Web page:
While COVID-19 vaccinations are generally very welcome, one of the less pleasing side-effects is likely to be an increase in the price of fuel.
But if the price at the pumps does go up, you can offset some of it by watching how you drive, how you look after your car and where you fill up. Here we look at six simple steps that will save fuel and therefore money.
Become a hyper miler
Hypermiling started in the US and is now a catch-all term for drivers who do their utmost to save fuel. Some take it to extremes such as parking so their car faces the sun to save defrosting their windscreen in the morning.
But there are some simple driving techniques hypermilers use. They try to look as far up the road as possible. This helps them to anticipate when they might have to slow down, enabling them to save valuable fuel by taking their foot off the accelerator.
Hypermilers also try to drive for as long as possible without touching the brake pedal. And they aim to be as smooth and gentle with the car’s controls as possible.
Maintain your car properly
Our experts have said it before: a well-maintained car is an efficient car. Having a car serviced when its manufacturer says you should not only prevents unexpected breakdowns, it also helps to save fuel. This is because when an engine is properly serviced, it’s working as efficiently as its designers intended.
Checking your tyres regularly will also help to save fuel. Tyre maker Continental says a tyre that’s underinflated by 0.3 bar (4.3psi, around 13 per cent) will increase fuel consumption by about 1.5 per cent.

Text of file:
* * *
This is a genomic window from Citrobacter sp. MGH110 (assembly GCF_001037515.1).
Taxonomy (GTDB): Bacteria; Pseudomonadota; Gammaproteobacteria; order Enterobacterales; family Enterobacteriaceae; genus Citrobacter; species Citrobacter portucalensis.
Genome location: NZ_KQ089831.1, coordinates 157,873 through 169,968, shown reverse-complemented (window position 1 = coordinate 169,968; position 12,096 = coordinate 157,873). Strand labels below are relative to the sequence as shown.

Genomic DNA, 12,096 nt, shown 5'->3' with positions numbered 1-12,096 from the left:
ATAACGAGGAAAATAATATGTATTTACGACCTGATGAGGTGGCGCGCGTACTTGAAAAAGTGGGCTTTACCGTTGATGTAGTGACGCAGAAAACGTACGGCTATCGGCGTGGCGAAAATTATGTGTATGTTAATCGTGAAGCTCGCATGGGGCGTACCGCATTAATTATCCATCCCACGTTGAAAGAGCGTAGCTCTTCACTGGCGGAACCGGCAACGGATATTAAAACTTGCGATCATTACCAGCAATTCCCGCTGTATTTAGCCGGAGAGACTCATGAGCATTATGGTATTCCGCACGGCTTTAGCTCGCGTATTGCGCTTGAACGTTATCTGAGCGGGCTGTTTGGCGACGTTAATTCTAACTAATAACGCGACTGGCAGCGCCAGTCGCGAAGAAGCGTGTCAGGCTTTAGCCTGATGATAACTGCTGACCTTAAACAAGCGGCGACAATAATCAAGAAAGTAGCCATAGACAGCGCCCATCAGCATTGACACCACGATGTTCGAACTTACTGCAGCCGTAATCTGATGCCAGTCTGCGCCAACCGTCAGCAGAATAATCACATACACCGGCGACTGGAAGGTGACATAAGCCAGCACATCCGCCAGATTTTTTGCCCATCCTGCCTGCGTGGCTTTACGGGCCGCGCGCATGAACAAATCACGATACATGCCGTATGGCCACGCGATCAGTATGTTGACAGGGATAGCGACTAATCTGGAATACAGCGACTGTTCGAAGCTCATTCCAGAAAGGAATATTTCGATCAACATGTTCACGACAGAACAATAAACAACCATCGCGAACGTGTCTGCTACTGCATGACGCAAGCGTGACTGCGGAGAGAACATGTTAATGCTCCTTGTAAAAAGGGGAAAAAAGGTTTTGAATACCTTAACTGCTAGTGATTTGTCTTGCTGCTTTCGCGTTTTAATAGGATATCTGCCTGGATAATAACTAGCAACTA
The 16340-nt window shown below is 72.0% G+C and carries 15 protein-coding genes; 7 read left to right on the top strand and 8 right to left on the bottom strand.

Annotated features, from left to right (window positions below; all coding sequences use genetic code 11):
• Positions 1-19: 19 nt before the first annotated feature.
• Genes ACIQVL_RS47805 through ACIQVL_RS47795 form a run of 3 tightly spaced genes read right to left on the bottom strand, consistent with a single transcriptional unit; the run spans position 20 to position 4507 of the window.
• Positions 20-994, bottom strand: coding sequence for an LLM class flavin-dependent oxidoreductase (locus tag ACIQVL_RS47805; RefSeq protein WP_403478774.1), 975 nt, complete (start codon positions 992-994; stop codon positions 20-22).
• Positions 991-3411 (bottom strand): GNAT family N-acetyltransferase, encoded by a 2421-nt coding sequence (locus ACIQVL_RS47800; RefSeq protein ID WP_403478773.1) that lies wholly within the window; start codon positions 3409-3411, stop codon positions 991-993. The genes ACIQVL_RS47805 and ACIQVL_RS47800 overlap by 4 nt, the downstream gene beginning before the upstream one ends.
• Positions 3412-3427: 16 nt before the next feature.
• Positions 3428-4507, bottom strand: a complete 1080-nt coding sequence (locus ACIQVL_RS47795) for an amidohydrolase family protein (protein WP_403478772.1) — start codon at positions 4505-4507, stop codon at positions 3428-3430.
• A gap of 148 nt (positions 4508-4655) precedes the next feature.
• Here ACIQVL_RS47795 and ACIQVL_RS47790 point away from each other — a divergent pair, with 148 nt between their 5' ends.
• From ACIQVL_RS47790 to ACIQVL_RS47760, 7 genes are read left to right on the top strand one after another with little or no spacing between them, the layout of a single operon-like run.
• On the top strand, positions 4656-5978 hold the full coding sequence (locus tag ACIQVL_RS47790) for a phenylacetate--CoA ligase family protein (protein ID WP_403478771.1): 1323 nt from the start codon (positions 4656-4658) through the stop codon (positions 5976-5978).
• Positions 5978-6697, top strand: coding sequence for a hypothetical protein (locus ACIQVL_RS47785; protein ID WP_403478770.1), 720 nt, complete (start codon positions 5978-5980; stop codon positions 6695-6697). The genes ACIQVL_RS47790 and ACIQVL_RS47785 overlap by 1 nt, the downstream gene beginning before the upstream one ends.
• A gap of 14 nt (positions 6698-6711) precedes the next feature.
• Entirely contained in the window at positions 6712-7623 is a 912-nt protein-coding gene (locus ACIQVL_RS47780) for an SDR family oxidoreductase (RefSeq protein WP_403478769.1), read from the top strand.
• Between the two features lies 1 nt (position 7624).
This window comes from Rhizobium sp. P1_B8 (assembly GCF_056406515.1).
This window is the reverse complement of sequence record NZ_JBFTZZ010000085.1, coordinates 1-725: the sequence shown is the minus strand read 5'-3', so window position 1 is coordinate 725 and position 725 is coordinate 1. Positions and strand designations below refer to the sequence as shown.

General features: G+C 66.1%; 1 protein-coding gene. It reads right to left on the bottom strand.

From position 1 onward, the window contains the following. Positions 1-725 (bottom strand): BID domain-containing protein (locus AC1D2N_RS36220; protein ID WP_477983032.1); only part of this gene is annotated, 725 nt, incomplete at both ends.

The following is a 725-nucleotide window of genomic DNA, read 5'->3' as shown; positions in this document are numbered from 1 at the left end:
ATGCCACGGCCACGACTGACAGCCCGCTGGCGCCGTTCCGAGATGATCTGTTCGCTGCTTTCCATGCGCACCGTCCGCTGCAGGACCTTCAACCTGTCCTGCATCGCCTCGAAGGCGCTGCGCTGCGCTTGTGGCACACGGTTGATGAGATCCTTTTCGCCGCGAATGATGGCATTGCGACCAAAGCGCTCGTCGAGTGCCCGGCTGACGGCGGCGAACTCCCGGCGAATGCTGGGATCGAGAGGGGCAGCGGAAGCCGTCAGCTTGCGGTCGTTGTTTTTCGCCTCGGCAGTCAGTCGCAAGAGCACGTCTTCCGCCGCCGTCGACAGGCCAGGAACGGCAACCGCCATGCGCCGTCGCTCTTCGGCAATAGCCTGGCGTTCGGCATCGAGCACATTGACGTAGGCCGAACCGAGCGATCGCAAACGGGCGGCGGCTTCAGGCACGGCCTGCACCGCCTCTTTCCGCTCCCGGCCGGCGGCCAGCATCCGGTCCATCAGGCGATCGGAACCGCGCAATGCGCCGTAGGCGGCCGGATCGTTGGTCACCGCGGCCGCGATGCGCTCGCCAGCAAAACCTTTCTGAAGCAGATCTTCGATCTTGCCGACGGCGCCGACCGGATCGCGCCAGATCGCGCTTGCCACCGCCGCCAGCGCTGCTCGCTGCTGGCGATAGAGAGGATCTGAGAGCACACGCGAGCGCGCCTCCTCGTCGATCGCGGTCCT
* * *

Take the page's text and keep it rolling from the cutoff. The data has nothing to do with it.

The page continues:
Random tests frequently show that the majority of us have tyres that are underinflated to some degree, which makes for an awful lot of wasted fuel over a year. Tyres that are under the recommended air pressure also wear out more quickly and are more susceptible to punctures and sudden failures or blow outs.
Watch your speed
The faster you go, the harder your engine has to work to push your car through the air. But drive slower and your journey will take longer, more time for your engine to burn fuel. The best compromise is to find your car’s optimum speed. In most cars, fuel consumption starts to increase as you go past 50mph. We’re not suggesting you cruise along the motorway at 50mph. But if you don’t already, you might want to stick to the speed limit more rigorously.
The more weight a car is carrying, the harder the engine has to work to move it away from a standstill. Car makers these days go to extreme lengths to shave a few kilograms here, a few grams there from a car’s mass. So make sure you’re not undoing all their hard work by carrying unnecessary rubbish around.
Remove the roof bars
Car makers spend thousands of hours working in wind tunnels. Their aim is to make their cars more wind cheating. We then go and undo all that hard work by adding roof bars and roof boxes. When you’re not using them, remove these and you’ll instantly improve your fuel economy.
Buy cheap fuel
There are websites and smartphone apps that will tell you the price of fuel near to where you are. Supermarkets usually have the cheapest fuel. But you might find that big fuel brands nearby match or even beat their prices. And if you can, try to fill up before you hit the motorway. Their fuel tends to be significantly more expensive.
We’re supporting Highways England’s ‘Go Left’ campaign. If you break down on the motorway, remember to go left.